Moose Lake Star Gazette - Serving Carlton and Pine Counties Since 1895

By Shawn Jansen
Moose Lake Star-Gazette 

Pine County considers adopting a county zoning ordinance


The Pine County Board of Commissioners gave the nod to a process for adopting a county zoning ordinance at the April 17 board meeting.

“It ties back to the comprehensive plan,” said Kelly Schroeder, county assessor, as she presented the board with a process for developing the ordinance that included incorporating input from the townships in the county, along with a timeline. The task begins with surveying townships who would like to be involved in the process and ends with a final adoption of an ordinance in April of 2020.

The proposed two-year process has several periods for public review and input. Schroeder said, “We decided to take an opt-in approach. Townships can decide to opt-in or not.” Schroeder pointed out that townships can opt in at any time, even after the ordinance has been officially adopted.

The idea is to outline a set of possible zoning districts and their provisions and have them be universally applied throughout the county, and allowing participating jurisdictions to assign these zoning districts themselves with assistance from the county, if desired.

A county zoning ordinance was a recommendation that came out of the adoption of the county’s comprehensive plan last year which had wide-ranging goals pertaining to everything from agriculture to economic and community development to transportation and infrastructure. County staff were directed at the board’s Committee of the Whole meeting March 16 to draft a process for developing a county zoning ordinance and timeline.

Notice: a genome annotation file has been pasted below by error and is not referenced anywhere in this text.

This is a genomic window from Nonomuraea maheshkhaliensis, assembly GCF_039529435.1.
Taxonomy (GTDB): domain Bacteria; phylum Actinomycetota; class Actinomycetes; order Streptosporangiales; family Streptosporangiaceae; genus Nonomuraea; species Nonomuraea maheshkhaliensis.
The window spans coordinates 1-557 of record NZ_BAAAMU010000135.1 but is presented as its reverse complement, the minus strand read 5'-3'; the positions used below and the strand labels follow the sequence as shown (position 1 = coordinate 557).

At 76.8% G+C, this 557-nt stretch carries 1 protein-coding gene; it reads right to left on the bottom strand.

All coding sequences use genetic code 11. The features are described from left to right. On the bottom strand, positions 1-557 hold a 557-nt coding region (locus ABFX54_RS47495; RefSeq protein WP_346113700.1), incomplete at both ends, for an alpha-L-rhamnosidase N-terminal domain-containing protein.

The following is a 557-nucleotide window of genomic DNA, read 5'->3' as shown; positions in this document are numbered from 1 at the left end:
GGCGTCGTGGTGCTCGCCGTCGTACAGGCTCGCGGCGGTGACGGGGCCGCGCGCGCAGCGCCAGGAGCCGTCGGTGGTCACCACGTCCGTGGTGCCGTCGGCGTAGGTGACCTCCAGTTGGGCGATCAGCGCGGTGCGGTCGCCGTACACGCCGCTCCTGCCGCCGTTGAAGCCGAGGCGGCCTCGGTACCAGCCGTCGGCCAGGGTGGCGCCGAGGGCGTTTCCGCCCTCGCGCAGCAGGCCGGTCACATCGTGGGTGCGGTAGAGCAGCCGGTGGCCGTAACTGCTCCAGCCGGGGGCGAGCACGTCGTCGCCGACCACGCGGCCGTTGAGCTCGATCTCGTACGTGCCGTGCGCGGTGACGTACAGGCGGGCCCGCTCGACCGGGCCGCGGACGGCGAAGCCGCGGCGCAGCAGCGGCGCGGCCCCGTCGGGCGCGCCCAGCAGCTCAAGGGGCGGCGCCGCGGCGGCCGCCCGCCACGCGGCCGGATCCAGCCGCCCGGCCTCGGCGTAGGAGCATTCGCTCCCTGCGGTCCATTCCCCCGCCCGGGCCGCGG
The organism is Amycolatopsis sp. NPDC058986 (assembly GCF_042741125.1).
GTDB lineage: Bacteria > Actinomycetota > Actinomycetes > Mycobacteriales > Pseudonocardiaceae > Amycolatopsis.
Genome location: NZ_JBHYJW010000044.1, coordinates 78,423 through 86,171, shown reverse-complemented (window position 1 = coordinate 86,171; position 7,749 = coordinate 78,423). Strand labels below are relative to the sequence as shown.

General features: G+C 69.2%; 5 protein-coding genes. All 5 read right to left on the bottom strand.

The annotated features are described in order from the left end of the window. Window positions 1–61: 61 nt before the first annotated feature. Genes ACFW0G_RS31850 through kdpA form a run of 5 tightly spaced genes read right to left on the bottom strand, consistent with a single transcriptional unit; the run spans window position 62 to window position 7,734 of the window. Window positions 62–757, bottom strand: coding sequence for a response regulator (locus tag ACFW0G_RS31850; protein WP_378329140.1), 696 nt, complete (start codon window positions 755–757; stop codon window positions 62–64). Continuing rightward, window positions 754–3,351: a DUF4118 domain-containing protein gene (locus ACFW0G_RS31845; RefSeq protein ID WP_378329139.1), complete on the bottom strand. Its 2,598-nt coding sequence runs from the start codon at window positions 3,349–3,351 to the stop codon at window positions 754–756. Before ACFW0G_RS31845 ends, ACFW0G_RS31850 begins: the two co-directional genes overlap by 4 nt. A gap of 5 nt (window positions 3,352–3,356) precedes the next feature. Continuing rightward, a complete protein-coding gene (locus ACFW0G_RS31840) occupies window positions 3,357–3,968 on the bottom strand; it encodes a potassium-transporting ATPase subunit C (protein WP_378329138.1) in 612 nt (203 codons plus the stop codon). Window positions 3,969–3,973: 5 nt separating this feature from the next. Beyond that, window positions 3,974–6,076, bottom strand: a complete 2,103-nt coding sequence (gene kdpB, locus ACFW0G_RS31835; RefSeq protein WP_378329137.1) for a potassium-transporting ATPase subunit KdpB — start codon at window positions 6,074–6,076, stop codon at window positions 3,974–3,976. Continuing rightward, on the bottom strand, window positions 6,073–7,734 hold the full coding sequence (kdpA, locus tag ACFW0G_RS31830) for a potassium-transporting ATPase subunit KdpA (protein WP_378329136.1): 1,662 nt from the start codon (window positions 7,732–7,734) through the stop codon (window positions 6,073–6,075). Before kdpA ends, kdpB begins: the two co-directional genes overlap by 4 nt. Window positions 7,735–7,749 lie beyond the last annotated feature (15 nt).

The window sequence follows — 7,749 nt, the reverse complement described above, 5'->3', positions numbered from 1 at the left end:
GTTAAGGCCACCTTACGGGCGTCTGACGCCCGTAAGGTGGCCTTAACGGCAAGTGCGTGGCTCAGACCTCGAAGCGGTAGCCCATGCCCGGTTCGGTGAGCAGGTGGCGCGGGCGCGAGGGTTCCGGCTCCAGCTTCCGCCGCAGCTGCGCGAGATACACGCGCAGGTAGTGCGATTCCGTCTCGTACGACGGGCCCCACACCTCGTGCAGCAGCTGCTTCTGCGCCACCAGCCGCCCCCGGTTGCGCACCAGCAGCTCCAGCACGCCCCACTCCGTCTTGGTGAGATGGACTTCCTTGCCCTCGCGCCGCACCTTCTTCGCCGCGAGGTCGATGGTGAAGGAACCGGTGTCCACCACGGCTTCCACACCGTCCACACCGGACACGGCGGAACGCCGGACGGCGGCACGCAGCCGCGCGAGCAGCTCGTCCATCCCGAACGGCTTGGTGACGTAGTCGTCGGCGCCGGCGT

Island Lake outlet

Pine County Administrator David Minke updated the board about the Island Lake outlet project. He and County Commissioner John Mikrot of Bruno attended a meeting April 10 with the Department of Natural Resources, Pine Soil and Water Conservation District, Windemere Township Lake Association and Rep. Mike Sundin to discuss options for replacing two damaged and inoperable culverts that serve as an outlet for Island Lake. Though the culverts are on private property in Windemere Township, the 2016 summer rain event had a significant public impact, flooding residents’ homes around the lake, damaging shoreline and impacting water quality.

“At this point, we don’t have to do anything,” said Minke.

They are hoping the work for one of the options will be paid for by the state through the bonding bill. Rep. Sundin and Jason Rarick have authored a House bill, and Sen. Tony Lourey a Senate bill, said Minke. He added that Windemere Township has committed $30,000 to the project, in-kind or otherwise.

If passed, the county may receive the bond funds for the project, said Minke, and the county would be involved in ensuring the project is completed, but the county is not interested in being the authority for ongoing maintenance.

County Engineer Mark LeBrun explained that an old county road was rebuilt and replatted and was never removed but is now on private property.

Minke said it sounds like the owner is willing to grant easement. If the state does approve expenditures for the project, Minke explained there will need to be public control of the asset that’s built.

“Stay tuned,” said Minke.

First quarter finances reviewed

Minke said the county has expended 27 percent of its budget which is identical to a year ago. Highlights include higher than projected jail boarding revenue (40 percent of projected budget) and lower than budgeted expenses for Health and Human Services for the period.


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